First, you'll want a type of Internet connection called a SLIP or PPP account, which will make your computer seem as if it's connected directly to the Internet, rather than merely being connected by a phone line. (SLIP stands for Serial Line Internet Protocol. PPP is Point-to-Point Protocol.) SLIP and PPP permit you to experience the World Wide Web with graphically oriented browsers such as Netscape.

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But sophisticated users may also want what's known as a "shell account," permitting fast command-line access. Make sure you're getting a SLIP or PPP, but if you also want a shell, ask whether it's available. My provider, for instance, offers this feature for free by telnet, which works fine.

Another thing to ask about is whether you can set up your own World Wide Web page, and how much you'll be charged for this. It may not seem something you'll want now, but sooner or later you may want to put up a Web page, especially if you're in business or self-employed.

What kind of technical support is offered? Most Internet providers really do very little in this department.

Competitive pressures force them to keep prices down, and that means you're mostly on your own. But some offer a lot more than others, so if this is important to you, check in advance. Is telephone support offered? How long does it take to get through?

Another important question is whether the service you're considering is in your local calling area. You'll want it to be; why pay phone charges on top of connect-time fees?

Also, if you travel a lot, you may want a firm with a national presence, so you can dial in from other cities without long-distance charges. Netcom, for instance, has local numbers all over the United States, and CompuServe has an unparalleled global network.

On the other hand, many smaller Internet service providers with numbers in just one or two area codes charge less, and have a cozier, friendlier quality about them, since you are likely to interact now and then directly with the owners.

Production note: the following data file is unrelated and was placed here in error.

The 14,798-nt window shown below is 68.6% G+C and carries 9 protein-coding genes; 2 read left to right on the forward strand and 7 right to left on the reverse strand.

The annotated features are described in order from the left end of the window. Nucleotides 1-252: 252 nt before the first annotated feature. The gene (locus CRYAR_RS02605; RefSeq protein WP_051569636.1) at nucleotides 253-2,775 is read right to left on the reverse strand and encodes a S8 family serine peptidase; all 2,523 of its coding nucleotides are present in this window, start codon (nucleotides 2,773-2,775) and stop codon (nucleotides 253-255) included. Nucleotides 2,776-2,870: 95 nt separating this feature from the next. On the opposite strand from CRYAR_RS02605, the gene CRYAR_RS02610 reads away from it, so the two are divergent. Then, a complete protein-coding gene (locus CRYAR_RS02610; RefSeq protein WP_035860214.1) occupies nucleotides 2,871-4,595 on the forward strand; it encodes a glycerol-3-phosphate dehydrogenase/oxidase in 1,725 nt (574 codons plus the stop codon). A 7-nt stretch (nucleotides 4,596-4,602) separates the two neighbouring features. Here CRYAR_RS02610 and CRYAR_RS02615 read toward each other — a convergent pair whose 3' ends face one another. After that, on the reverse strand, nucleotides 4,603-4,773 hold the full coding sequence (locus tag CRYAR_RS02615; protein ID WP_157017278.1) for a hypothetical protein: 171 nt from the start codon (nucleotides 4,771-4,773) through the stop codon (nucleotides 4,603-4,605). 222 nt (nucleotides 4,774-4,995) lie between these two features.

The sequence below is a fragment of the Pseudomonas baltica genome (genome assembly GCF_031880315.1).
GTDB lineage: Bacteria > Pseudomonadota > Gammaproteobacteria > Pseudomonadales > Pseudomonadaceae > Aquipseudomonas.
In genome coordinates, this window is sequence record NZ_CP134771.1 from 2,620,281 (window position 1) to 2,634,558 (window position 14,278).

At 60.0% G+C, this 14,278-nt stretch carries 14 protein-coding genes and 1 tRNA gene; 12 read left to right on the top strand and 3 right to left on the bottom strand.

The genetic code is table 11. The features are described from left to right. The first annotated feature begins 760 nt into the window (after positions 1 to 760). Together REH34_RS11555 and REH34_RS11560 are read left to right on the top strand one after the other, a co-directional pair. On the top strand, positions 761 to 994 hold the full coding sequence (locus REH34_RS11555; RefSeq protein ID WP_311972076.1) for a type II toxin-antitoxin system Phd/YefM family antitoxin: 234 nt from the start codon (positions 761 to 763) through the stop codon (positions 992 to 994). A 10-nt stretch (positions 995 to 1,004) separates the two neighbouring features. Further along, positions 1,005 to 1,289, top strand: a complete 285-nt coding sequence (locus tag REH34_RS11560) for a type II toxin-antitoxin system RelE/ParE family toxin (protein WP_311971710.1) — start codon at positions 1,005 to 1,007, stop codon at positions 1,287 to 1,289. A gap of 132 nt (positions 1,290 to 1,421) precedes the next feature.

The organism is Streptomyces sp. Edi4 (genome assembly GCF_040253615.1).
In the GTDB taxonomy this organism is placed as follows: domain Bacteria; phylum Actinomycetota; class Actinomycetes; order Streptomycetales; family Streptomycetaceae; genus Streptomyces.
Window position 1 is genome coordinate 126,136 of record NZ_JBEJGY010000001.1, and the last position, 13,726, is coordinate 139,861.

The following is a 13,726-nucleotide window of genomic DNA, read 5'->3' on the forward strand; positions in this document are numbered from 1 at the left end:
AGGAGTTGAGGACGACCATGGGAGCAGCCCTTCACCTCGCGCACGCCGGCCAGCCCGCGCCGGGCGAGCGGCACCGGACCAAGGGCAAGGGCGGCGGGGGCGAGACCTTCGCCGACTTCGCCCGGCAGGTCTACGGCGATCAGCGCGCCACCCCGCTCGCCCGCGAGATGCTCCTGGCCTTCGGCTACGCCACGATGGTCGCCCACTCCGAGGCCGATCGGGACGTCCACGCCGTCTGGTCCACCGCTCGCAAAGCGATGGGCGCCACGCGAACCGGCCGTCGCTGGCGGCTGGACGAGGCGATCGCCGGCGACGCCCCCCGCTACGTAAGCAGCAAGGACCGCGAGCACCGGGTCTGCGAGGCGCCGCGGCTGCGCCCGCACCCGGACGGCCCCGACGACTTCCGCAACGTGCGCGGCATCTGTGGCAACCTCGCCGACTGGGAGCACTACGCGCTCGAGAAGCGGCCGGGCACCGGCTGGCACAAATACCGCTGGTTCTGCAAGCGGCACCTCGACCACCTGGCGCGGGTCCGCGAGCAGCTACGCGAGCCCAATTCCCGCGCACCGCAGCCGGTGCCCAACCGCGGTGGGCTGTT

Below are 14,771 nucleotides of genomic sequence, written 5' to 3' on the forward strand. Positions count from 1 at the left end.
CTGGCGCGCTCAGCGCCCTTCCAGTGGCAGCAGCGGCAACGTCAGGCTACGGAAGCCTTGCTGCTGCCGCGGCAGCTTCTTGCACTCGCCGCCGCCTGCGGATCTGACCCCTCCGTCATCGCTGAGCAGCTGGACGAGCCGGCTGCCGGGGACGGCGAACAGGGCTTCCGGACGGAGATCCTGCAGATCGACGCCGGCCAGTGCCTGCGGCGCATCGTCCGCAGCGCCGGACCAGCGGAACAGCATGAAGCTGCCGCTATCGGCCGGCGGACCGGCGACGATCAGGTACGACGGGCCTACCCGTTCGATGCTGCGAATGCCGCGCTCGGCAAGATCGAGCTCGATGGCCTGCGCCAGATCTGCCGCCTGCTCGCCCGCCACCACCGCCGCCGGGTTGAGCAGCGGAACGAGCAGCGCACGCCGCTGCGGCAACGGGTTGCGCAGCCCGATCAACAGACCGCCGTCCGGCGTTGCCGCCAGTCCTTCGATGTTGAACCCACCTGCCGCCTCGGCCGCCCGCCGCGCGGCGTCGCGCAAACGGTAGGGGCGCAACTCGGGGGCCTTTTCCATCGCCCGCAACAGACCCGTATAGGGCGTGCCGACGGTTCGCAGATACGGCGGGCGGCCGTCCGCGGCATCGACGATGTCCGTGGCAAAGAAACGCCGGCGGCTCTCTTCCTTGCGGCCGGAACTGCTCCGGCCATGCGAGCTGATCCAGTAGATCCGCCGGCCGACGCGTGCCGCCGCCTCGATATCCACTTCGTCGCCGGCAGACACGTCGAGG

It's sort of like living in Montrose or even West Hollywood instead of Los Angeles; the government is not some faceless, far-off bureaucracy, but possibly even your next-door-neighbor.

If you like to participate in bulletin board discussions, ask how many "Usenet newsgroups" the service carries, and whether the provider would add any oddball groups you might happen to request.

There are now about 18,000 newsgroups, some of them regional in nature, others in languages you don't speak. Many providers carry only a fraction of the total, but for many people that's enough.

Consider the addressing system that is used. Most providers use the standard user@provider.com, but the LA Free-Net, for instance, gives you a rather cryptic address that doesn't include your name. If you're a fiend for e-mail and want a truly memorable address, you may decide to get your own Internet domain, like mine at akst.com. You'll need your Internet provider to handle this for you, and there is usually a fee in addition to the recently levied Internet registration charges. Ask how much you'll have to pay.

You might also want to look at the provider's rules and regulations, especially if you plan on doing anything with your account that is likely to prove controversial or generate complaints from other users.

When push comes to shove, will your provider stand by your First Amendment rights?

Similarly, can your provider be counted upon to respect your privacy?

Last but very far from least, of course, is price.

In general, I think, the less hand-holding you need and the less you require dial-in access from all over the map, the lower the price you can get.

Estimate how much time you're likely to spend on line, and figure out whether it might be worth it to pay more for flat-rate pricing instead of the usual hourly plan.

As you might expect in life, price isn't everything, and to an extent you will get what you pay for.